Yesterday marked the deadline for teams to offer arbitration to pending free agents in order to ensure draft pick compensation should those players sign elsewhere. Six departing Twins qualified as Type A or Type B free agents, and the team elected to offer arbitration to three of them: Carl Pavano, Orlando Hudson and Jesse Crain. That means that Matt Guerrier, Brian Fuentes and Jon Rauch will officially be shopping their services in free agency.

It's tough to assess these moves without knowing which players will accept and how much the Twins plan on expanding payroll next year, but these are probably the very three candidates I would have extended arbitration offers to. Pavano is a Type A, Hudson and Crain Type B's, so the Twins stand to pick up a number of draft picks should all decline and sign elsewhere.

Of course, there's risk involved here. Should all three accept, the Twins would be committed to spending close to $20 million on them next year and would be left with almost no financial flexibility for the remainder of the offseason, barring another huge spike in payroll. That could mean the same team as last year, except with Alexi Casilla starting at short and cheaper options replacing Guerrier, Rauch, Fuentes and Thome.

Personally, I think it's a given that Pavano will decline. He's about to turn 35 and this represents his last chance to cash in with a multi-year deal. He probably won't make as much annually in such a contract as he would through arbitration, especially since he'll cost the team signing him a draft pick, but he knows his age and injury history as well as anyone so I have to think he'd like to avoid a one-year deal if he can. The right-hander has already reportedly drawn interest from several teams.

The other two are trickier calls.

Crain could look at the unusually deep free agent market and accept a one-year contract, hoping to put together another strong season and stand out as one of the top options next winter. That would result in a significant bump from his $2 million salary from 2010, but even at twice that price he's not a terrible investment. He was their best reliever this past season.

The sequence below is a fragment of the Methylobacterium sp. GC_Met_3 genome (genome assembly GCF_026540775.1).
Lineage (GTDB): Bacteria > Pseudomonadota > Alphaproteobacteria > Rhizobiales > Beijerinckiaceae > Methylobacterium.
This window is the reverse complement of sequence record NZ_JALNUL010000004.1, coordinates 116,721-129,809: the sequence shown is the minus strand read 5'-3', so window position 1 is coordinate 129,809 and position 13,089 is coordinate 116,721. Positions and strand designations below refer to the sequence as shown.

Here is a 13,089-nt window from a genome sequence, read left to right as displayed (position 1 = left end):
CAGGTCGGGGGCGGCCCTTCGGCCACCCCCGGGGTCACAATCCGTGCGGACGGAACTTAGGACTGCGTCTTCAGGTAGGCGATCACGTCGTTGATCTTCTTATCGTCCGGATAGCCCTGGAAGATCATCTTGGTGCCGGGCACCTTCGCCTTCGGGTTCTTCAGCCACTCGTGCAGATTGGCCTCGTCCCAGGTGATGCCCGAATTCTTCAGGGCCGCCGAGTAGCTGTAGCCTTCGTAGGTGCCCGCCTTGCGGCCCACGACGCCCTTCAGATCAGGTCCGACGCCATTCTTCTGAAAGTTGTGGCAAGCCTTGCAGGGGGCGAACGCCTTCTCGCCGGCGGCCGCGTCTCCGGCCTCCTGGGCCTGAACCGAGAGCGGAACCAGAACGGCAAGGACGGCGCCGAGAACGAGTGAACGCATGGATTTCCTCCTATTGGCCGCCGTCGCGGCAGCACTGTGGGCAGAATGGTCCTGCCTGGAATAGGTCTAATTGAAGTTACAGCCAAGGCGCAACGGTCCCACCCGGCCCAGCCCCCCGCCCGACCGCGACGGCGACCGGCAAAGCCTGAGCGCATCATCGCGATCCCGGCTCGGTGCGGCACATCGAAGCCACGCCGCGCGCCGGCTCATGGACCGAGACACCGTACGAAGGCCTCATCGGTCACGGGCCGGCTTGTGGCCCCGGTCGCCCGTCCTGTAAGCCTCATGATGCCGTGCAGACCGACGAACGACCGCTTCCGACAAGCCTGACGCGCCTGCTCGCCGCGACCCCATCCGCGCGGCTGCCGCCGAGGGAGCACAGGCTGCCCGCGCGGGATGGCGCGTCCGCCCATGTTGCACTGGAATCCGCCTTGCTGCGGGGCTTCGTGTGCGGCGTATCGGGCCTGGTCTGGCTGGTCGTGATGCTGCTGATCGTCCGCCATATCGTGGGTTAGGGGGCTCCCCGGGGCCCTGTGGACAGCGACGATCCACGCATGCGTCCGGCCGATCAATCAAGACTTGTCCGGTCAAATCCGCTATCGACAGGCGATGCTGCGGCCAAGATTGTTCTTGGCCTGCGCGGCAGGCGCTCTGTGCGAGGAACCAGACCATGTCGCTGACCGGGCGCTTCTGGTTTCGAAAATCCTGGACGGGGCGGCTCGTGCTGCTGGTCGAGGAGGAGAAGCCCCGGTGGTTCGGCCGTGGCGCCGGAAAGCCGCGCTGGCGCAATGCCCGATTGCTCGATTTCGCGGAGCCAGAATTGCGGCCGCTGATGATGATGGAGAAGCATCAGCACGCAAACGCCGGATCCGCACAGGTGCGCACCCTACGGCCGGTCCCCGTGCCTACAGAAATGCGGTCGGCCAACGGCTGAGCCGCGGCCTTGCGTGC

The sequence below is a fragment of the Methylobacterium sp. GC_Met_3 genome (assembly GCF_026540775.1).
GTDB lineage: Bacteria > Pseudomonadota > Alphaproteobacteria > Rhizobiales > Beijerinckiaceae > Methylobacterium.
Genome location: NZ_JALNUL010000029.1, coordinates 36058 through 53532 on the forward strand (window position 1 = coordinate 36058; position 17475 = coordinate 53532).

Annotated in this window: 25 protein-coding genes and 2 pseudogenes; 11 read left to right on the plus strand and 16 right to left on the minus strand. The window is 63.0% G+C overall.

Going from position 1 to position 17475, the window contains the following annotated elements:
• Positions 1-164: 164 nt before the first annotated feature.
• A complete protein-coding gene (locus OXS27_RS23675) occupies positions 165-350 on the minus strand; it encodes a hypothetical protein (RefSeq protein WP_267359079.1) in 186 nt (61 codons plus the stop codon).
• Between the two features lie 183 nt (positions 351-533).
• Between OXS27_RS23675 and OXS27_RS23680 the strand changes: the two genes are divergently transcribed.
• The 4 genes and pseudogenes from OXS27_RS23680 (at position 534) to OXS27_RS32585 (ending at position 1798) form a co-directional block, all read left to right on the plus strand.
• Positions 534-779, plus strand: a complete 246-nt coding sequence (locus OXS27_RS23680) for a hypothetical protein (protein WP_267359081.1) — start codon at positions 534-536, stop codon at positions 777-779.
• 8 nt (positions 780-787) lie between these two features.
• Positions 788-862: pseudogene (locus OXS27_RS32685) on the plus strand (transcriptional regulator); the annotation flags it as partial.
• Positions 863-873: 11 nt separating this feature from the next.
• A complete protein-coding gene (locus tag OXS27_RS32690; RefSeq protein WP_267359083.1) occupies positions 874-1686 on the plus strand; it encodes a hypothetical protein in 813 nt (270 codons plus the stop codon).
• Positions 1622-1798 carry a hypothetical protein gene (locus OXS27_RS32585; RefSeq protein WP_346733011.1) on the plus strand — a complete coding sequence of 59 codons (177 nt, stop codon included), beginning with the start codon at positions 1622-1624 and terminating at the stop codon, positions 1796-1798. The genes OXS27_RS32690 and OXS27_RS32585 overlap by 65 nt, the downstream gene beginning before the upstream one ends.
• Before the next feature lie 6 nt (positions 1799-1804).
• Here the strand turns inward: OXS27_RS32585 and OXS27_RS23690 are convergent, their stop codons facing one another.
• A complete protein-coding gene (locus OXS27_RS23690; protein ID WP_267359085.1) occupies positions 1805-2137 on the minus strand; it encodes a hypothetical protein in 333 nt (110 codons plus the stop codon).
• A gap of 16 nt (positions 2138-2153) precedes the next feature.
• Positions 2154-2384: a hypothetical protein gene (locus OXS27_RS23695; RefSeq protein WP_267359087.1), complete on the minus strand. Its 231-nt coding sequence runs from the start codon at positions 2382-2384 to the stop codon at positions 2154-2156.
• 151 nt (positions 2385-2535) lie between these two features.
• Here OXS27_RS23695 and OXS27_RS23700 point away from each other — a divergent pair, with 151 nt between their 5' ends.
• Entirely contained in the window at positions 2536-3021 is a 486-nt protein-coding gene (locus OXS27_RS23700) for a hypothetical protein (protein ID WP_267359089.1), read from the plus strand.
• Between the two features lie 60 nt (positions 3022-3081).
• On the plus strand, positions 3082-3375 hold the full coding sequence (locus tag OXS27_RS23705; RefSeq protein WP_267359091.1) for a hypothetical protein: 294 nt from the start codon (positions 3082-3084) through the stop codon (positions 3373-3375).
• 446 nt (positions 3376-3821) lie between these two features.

However, Crain has mentioned that he'd like to pursue a closing role next year, so there's also a good chance he declines and tries his luck in free agency. His age (29), combined with his 3.04 ERA and career-high strikeout rate, would make him an attractive option for clubs looking to strengthen their bullpens, and the contract former Rays setup man Joaquin Benoit got from the Tigers (three years, $16.5 million) could have Crain licking his chops.

Hudson would indisputably be the top free agent second baseman on the market, so it seems certain he'd be able to fetch a multi-year deal. Then again, it seemed certain he'd be able to get a multi-year deal last offseason, and the one before. For whatever reason, the league seems to have some aversion to him. He could accept the Twins' offer, jaded with free agency.

That wouldn't necessarily be a bad thing. Even though he battled a number of injuries and his numbers dropped off late in the year, Hudson was a valuable piece for the Twins, providing competent offense in the two-hole while playing excellent defense. However, if the Twins can only afford one of Hudson and J.J. Hardy -- and that seems to be the case, since they've suggested that Casilla will be starting somewhere in 2011 -- it should be Hardy returning. Both have had a hard time staying healthy, but Hardy is four years younger and stands out more among peers at his position. He's a more valuable player.

But I don't think Hudson is going to accept arbitration, and I don't think the Twins would have extended the offer if they felt he would. Joe Christensen blogged recently on the second baseman, noting that "the writing is on the wall ... It looks like he'll be playing for his fourth team in four years in 2011."

The last day for Pavano, Crain and Hudson to accept arbitration offers is next Tuesday, November 30. My guess is that all three will opt for free agency, with Crain being the only one I could see going the other way. That would result in a nice flurry of extra draft picks for the Twins next June while leaving them with some cash to tinker with this offseason.